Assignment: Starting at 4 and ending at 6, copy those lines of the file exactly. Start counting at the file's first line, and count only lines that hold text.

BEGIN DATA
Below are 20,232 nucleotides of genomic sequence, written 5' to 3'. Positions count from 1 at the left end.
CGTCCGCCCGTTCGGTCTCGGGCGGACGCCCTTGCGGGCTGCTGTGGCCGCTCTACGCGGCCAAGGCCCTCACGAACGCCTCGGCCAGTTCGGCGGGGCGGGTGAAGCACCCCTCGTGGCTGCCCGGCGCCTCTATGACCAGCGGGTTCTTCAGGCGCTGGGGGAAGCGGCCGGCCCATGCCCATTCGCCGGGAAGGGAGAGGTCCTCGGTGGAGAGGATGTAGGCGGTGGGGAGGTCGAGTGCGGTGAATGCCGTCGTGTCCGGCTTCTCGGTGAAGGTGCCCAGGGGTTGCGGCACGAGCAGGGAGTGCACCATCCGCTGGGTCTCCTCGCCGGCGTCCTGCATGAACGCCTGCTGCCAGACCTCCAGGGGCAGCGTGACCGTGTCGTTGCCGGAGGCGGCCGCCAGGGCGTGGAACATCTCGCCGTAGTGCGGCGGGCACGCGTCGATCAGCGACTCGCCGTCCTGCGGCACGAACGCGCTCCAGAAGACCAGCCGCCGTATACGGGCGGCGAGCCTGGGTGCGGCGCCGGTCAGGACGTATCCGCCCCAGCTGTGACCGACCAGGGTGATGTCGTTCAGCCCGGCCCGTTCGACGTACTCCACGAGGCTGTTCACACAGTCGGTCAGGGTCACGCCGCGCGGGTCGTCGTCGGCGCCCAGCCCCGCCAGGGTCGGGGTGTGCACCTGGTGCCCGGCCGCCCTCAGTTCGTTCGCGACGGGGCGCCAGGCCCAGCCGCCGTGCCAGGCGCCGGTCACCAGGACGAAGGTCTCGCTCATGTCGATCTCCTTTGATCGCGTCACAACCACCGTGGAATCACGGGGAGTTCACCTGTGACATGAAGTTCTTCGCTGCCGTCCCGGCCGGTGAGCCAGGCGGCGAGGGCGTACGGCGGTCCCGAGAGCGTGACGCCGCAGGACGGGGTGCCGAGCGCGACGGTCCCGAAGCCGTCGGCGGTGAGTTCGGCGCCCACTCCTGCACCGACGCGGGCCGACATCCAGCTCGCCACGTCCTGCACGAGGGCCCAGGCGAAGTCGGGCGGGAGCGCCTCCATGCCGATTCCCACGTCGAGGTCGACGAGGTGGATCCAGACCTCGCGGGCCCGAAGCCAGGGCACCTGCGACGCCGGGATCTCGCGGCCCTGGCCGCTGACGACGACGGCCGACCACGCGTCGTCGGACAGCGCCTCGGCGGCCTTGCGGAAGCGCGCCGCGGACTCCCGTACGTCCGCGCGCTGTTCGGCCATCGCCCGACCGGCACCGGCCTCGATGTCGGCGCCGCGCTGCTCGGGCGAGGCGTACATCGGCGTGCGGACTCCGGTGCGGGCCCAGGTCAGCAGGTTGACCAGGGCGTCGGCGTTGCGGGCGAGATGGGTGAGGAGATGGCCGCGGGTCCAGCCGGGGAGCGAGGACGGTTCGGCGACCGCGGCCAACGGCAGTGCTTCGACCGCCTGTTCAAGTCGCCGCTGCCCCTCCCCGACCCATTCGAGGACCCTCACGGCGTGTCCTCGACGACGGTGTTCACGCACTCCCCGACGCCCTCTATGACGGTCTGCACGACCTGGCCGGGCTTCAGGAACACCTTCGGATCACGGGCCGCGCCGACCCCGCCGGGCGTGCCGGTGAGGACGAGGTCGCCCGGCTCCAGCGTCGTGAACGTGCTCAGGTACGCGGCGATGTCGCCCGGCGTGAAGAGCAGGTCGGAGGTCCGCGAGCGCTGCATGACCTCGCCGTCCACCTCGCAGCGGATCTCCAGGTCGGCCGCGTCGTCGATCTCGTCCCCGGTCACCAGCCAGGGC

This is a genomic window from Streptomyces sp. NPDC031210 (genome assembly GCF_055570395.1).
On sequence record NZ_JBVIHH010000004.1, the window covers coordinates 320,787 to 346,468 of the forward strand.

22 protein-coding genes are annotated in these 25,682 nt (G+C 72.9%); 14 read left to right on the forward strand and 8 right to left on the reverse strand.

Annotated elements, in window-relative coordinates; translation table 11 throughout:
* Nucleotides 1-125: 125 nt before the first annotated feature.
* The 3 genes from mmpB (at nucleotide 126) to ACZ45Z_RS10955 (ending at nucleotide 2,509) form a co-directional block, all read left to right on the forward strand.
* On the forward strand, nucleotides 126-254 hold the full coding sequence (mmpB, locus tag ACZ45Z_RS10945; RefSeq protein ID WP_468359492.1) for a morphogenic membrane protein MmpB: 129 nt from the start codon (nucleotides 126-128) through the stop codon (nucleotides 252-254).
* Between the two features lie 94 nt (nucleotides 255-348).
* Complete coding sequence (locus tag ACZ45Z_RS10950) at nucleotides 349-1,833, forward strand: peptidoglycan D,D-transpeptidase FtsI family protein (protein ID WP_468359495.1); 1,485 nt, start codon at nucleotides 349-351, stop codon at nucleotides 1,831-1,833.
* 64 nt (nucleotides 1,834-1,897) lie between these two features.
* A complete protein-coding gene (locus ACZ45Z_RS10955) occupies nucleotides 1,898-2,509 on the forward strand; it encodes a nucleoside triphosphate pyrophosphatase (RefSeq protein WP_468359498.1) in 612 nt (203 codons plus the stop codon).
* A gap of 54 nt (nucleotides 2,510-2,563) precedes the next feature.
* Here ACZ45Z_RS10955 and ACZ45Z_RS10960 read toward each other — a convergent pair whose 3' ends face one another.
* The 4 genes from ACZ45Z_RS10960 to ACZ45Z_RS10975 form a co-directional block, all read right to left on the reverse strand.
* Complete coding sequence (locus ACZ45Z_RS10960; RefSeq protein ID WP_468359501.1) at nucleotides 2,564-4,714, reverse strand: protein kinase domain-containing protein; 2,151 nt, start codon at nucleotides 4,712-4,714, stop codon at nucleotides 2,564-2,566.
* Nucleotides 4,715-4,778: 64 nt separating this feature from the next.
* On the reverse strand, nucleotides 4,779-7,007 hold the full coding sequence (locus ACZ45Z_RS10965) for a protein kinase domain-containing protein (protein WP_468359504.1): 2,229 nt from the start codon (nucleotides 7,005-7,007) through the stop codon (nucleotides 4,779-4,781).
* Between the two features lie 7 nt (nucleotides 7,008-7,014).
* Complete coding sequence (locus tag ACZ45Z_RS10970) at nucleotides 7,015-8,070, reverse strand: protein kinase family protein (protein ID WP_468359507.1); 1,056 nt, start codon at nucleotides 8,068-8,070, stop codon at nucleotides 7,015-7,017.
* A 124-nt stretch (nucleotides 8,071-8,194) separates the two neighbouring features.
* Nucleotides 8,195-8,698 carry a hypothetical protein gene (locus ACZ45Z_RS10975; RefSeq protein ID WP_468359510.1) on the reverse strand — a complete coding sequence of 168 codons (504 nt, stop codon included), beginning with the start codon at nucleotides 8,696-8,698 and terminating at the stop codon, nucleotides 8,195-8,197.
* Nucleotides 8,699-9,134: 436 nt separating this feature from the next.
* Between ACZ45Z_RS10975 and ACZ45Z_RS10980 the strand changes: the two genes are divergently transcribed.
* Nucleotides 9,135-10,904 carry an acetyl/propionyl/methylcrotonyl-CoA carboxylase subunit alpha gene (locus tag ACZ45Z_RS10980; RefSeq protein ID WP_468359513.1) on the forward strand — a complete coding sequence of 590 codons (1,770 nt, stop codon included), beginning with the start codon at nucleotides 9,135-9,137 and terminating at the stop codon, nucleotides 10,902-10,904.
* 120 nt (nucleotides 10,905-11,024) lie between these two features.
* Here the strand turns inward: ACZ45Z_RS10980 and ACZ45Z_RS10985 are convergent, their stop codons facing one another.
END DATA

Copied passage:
On sequence record NZ_JBVIHH010000004.1, the window covers coordinates 320,787 to 346,468 of the forward strand.

22 protein-coding genes are annotated in these 25,682 nt (G+C 72.9%); 14 read left to right on the forward strand and 8 right to left on the reverse strand.

Annotated elements, in window-relative coordinates; translation table 11 throughout: